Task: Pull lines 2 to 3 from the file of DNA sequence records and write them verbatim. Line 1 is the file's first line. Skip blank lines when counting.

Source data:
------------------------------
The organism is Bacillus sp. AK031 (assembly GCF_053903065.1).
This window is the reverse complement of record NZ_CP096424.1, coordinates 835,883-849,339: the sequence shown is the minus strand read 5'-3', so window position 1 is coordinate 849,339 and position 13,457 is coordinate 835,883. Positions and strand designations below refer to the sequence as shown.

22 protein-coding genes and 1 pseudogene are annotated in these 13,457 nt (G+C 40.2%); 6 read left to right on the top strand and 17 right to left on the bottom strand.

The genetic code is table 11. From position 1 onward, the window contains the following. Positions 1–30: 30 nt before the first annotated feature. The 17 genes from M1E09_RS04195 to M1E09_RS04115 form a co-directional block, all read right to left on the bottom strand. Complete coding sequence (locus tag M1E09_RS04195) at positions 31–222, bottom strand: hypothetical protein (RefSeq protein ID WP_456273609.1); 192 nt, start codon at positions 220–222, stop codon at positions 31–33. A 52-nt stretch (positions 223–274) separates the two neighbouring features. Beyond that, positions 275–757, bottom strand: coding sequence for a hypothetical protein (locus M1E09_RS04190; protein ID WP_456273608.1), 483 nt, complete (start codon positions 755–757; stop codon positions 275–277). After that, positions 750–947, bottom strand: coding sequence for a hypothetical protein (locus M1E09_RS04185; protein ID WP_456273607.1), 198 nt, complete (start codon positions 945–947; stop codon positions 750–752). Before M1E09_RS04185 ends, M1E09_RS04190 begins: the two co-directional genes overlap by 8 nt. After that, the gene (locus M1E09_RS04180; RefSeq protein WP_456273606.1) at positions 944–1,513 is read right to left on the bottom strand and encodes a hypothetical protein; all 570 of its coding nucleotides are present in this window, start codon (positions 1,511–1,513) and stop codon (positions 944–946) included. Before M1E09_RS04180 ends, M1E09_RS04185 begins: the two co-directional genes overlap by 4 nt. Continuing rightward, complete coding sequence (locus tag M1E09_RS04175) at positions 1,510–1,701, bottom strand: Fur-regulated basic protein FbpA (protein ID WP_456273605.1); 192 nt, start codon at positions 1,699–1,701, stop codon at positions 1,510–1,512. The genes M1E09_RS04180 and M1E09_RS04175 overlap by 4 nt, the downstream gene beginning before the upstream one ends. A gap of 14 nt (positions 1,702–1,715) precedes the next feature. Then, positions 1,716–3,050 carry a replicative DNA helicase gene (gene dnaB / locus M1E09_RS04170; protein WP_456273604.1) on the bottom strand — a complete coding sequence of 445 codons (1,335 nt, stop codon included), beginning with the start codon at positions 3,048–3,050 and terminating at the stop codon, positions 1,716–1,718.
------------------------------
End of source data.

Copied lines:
This window is the reverse complement of record NZ_CP096424.1, coordinates 835,883-849,339: the sequence shown is the minus strand read 5'-3', so window position 1 is coordinate 849,339 and position 13,457 is coordinate 835,883. Positions and strand designations below refer to the sequence as shown.

22 protein-coding genes and 1 pseudogene are annotated in these 13,457 nt (G+C 40.2%); 6 read left to right on the top strand and 17 right to left on the bottom strand.